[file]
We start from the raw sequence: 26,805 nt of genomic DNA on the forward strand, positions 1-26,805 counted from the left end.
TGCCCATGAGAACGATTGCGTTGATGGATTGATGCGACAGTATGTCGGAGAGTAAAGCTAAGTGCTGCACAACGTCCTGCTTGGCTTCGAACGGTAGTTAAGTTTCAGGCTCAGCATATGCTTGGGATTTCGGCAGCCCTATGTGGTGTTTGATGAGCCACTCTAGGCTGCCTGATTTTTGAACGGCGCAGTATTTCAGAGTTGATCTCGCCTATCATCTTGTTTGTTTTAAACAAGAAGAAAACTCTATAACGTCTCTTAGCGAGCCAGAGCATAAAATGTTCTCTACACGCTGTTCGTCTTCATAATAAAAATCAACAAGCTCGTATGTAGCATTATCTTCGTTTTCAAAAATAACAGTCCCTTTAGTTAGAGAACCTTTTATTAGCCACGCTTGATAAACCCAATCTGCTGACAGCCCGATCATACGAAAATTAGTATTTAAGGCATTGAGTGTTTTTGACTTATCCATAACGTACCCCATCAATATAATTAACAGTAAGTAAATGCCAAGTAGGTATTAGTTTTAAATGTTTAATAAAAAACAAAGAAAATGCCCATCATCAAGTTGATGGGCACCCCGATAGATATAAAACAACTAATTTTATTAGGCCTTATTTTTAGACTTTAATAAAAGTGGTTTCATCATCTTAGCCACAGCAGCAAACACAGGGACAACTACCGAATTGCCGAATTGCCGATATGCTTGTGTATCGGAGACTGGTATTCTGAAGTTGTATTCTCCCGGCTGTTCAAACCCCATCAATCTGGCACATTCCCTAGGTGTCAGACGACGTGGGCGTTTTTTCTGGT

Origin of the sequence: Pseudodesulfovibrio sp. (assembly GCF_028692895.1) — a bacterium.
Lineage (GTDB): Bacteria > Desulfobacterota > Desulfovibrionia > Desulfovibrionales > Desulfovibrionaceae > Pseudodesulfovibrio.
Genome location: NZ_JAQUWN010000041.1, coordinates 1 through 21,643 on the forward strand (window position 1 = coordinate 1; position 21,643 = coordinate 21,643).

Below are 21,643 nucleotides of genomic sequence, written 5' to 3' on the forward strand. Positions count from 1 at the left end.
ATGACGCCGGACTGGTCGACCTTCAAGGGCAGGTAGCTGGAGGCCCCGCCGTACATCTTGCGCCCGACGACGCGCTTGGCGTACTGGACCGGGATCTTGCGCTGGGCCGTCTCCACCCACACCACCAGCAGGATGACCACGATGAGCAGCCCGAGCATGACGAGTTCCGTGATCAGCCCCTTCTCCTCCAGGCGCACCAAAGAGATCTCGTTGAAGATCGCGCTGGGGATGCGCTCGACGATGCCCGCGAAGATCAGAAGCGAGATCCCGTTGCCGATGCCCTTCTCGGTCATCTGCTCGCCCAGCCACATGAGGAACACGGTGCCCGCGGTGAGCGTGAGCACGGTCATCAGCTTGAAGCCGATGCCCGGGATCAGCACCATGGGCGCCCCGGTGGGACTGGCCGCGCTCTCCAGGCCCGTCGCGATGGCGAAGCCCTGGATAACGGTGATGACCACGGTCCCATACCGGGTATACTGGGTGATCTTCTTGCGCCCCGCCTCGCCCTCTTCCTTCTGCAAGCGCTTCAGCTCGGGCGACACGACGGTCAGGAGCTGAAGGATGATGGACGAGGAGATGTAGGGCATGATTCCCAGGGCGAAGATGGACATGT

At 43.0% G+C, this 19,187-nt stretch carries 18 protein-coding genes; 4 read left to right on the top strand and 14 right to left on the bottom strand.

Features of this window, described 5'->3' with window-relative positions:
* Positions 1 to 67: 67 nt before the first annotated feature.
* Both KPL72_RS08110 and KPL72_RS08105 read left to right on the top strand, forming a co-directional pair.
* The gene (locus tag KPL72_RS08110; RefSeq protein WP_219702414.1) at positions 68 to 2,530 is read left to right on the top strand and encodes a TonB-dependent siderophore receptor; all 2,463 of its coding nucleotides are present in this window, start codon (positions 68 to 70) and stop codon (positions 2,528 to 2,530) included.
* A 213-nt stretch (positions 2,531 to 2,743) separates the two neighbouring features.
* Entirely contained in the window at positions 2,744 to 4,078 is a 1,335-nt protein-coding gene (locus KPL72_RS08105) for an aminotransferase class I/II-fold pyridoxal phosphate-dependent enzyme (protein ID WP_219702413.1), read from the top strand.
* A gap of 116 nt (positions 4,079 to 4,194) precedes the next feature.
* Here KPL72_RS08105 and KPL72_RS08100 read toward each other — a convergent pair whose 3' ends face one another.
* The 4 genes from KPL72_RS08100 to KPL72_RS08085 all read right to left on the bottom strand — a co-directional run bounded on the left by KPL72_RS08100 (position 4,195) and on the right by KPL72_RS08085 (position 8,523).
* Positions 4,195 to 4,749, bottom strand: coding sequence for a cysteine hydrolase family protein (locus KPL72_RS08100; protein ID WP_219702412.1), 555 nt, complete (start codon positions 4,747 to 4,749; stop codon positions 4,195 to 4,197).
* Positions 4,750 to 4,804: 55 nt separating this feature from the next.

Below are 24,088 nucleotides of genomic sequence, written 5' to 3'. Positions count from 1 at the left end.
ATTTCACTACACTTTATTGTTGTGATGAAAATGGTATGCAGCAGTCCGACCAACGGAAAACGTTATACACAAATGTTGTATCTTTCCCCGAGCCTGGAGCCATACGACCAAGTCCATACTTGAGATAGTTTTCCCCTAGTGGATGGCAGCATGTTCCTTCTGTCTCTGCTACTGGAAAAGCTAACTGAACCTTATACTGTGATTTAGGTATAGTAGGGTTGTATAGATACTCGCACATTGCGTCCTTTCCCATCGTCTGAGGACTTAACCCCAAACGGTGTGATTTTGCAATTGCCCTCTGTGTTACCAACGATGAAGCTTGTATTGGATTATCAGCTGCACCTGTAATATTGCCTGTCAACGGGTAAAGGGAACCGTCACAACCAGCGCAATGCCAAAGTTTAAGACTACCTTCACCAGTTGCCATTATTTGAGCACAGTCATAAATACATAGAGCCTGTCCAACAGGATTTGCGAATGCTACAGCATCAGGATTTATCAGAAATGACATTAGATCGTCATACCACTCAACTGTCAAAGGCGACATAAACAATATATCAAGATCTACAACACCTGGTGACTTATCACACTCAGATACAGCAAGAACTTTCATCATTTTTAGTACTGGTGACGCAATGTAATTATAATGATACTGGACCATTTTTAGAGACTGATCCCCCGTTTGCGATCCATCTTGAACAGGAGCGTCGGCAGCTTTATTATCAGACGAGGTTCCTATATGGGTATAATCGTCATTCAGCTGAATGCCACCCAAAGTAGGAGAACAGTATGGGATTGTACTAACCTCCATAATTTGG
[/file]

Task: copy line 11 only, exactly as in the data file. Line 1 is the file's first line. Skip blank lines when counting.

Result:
* Both KPL72_RS08110 and KPL72_RS08105 read left to right on the top strand, forming a co-directional pair.